My interview with Harry Belafonte for The Daily Telegraph:
'First comes the voice: low and sandy, with a rustle like old parchment, or the crackle you hear on gramophone records. “I’m at the UN,” says the voice, over my cellphone. “We’ve had an emergency meeting that’s run over. I’m very sorry. I’ll be with you in 20 minutes.” As excuses for celebrity lateness go an emergency meeting at the UN to help solve the water shortage in Africa just about passes muster — better, certainly, than “broke my heel,” or “had to fire mom”. Besides, it gives me a chance to snoop around Harry Belafonte’s office suite, located on the 14th floor of Martin Luther King Labor centre just off Broadway — political activism and theatre, Belafonte’s twin muses, fused into one address. The shelves bristle with humanitarian trophies and awards: enough cut-glass plinths, bronze obelisks, plaques and paperweights to start a small foundry. On the coffee table, a yellowing edition of the New York Times from 1969 bearing news of the moon landing. Looking through the window at the ageless ziggurats of midtown Manhattan, I half expect a string section to strike up the opening bars of ‘My Kind of Town’.
Finally, Belafonte arrives wearing a long woolen coat over a roll-neck sweater and a svelte wrapping of old-world courtesy. “I do hope you’ll forgive me,” he says, taking my hand. He walks with a cane these days, after a stroke two years ago, but otherwise he is in impressive shape, holding himself ramrod straight, all 6 foot of him, topped off with that fabulous brown orb of a head, as provocative as only the baldest heads can be: Like Colonel Kurtz’s, or the prophet Elisha’s, it is not bald so much as bared, like knuckles, or ambition, or soul. Belafonte at 85 gives off the grave affect of an old testament prophet, with the gnarly life force of one of the trees pushing its way, slowly but inexorably, through the sidewalk below.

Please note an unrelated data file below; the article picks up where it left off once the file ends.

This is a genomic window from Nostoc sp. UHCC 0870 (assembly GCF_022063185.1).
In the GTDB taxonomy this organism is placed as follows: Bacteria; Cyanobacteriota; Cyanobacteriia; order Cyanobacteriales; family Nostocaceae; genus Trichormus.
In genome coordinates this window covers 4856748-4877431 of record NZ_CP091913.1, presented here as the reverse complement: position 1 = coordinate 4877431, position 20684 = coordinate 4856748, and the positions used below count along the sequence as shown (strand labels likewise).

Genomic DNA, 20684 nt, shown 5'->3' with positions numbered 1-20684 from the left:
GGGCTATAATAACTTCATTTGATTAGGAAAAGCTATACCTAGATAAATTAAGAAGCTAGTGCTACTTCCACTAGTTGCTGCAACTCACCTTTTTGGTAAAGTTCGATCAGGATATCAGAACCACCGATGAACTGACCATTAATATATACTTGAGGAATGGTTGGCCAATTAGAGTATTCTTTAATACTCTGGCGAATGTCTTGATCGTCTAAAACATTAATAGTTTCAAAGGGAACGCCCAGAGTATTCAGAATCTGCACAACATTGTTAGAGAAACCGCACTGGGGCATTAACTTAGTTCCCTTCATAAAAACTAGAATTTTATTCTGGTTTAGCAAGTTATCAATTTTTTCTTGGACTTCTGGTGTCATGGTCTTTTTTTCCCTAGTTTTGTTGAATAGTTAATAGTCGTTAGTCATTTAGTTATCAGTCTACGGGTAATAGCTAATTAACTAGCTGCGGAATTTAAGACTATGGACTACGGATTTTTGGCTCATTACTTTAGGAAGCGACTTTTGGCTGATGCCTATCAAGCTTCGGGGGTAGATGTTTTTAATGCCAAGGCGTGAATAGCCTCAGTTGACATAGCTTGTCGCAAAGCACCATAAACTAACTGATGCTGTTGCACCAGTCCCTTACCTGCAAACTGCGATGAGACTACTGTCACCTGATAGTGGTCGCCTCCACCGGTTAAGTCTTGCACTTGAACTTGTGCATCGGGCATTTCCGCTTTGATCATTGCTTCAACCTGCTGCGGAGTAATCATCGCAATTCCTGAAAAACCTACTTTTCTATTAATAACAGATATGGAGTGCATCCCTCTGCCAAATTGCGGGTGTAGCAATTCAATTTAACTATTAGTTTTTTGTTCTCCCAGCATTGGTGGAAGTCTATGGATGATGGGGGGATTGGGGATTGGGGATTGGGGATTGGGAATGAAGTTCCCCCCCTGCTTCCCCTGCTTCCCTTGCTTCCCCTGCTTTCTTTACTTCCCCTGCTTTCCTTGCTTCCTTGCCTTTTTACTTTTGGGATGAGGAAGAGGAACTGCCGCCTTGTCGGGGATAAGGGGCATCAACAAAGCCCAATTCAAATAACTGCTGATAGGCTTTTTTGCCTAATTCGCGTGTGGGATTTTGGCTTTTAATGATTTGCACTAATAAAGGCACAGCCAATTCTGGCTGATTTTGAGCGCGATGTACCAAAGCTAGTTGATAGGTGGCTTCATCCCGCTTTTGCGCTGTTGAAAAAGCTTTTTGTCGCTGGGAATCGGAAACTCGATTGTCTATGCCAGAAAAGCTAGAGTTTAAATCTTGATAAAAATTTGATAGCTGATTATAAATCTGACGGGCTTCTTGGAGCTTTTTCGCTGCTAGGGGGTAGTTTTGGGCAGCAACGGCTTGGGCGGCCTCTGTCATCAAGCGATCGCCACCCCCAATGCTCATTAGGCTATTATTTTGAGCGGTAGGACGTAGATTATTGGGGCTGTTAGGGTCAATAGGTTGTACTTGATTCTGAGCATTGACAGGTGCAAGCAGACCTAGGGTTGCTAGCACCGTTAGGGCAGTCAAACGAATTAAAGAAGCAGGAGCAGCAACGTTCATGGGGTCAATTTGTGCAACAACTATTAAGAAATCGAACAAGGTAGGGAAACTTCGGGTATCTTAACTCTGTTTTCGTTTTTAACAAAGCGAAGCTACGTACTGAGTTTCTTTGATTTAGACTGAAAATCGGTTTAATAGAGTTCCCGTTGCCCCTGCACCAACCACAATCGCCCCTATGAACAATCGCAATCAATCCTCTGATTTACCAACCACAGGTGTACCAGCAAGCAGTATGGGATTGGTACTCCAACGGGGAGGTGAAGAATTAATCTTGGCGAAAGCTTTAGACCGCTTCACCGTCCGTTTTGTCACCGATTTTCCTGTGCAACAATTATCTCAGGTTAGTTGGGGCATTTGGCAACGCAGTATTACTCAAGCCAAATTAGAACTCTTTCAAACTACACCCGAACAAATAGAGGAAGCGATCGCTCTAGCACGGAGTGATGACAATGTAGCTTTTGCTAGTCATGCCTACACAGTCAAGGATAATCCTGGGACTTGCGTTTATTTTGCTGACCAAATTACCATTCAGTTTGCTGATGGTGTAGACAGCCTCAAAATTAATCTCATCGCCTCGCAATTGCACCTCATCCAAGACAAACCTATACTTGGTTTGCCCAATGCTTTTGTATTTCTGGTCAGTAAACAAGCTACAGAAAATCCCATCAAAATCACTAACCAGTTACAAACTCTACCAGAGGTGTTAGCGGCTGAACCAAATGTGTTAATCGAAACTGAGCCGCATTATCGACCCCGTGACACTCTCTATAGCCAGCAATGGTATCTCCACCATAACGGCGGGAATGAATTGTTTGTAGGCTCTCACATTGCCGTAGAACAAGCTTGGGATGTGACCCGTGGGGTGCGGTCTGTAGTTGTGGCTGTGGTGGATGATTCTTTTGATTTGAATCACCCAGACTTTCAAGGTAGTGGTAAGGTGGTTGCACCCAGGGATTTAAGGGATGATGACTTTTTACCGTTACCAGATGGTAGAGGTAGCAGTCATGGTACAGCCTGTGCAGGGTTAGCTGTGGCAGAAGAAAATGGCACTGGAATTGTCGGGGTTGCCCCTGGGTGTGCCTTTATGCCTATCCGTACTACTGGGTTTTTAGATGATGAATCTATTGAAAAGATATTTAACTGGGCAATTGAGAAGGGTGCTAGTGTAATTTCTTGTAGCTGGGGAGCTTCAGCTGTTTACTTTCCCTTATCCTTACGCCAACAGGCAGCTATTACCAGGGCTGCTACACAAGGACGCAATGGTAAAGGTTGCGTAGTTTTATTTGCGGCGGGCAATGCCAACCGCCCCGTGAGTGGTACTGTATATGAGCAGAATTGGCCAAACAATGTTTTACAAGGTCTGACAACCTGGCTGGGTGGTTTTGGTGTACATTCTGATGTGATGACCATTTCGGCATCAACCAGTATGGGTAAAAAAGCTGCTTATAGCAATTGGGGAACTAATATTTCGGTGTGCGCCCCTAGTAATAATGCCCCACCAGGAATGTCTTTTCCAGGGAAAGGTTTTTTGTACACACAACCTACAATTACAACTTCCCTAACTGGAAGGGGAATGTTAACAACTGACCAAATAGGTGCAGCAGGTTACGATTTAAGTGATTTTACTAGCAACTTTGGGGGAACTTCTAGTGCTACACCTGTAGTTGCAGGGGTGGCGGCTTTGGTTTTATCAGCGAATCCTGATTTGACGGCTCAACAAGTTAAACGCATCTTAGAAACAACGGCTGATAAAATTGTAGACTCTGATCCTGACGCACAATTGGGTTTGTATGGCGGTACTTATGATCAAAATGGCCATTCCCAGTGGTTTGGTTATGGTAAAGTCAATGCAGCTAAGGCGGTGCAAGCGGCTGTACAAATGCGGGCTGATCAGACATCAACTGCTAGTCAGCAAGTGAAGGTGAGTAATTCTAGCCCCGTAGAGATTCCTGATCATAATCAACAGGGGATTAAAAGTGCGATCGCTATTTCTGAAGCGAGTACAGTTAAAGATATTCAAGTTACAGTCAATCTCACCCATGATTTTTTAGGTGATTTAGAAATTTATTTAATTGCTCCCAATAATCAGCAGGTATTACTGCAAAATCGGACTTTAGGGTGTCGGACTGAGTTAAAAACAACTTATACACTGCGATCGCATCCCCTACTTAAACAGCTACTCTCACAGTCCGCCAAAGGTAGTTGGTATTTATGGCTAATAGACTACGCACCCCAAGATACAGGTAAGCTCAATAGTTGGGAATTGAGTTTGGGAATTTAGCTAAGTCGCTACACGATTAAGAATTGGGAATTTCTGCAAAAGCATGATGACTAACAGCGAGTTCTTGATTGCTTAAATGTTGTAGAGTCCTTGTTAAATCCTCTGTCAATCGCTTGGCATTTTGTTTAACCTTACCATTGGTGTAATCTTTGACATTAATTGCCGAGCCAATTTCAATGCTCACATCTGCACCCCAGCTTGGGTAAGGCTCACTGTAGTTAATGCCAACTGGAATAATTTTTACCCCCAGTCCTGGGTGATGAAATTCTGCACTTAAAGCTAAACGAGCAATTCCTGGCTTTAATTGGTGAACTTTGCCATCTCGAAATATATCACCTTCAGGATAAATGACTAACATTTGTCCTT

“Every day for me is a chess game,” he tells me, his eyes glittering shrewdly. “another day at the board. My mother once said to me, ‘Never go to bed at night knowing there was something you could have done during the day to fight injustice’. I found many ways to beat the enemy at the point of challenge and make sure my pawn was in the right place, and if it wasn’t make sure I had a knight to back it up.”
The first singer to sell 1 million copies of an album (Calypso in 1956), Belafonte was the first black male sex symbol on movie screens in the still-segregated fifties. He was also the first performer of any stripe to fully grasp and exploit the interface between politics and celebrity, acting as gofer between to a hesitant Kennedy and Dr King; rounding up a celebrity-studded lineup — Marlon Brando, Charlton Heston, Paul Newman, Tony Bennett — for 1963’s March on Washington; and persuading Sidney Poitier to accompany him on a morale-boosting mission to Greenwood, Mississippi, in the summer of 1964, arriving in dead of night to find the headlights of the Klan lighting up the airstrip. After dinner in Greenwood’s black district with a hall-full of civil rights volunteers, Belafonte belted out Day-O. Even the Klansman standing guard outside joined in.
The knight riding to his rescue, always, was his audience. Belafonte used to keep a close eye on them, their number and enthusiasm levels, to see if the game was up, whether they had his back or not. In the 1950s it was still a lynchable offence in certain parts of America for black man to so much as look at a white woman, and there was Belafonte on TV, this tall, handsome mixed-race dreamboat, shirt open almost to the navel, singing about his girl in Kingston town in a sweet, dulcet croon: he cut through the water cannons and barricades to score a direct hit on the nation’s limbic system. “Harry was like Valentino,” raved Bob Dylan.
“The shirt being open was a matter of convenience,” says Belafonte now. “I couldn’t afford a wardrobe. I thought that Pete Segar looked pretty good and Woody Guthrie looked pretty good, so I thought: I can afford a crisp clean shirt every night.” Seeing how women reacted to his ballads, he began to seek out film roles in which he played opposite white leading women: 1957’s Islands in the Sun, in which he played a young black politician who romances Joan Fontaine; or 1959’s The World, the Flesh and the Devil, production of which was shut down when the studio bosses saw the chemistry between Belafonte and Swedish actress Inger Stevens. He was the white man’s fear of black sexuality given devilish form.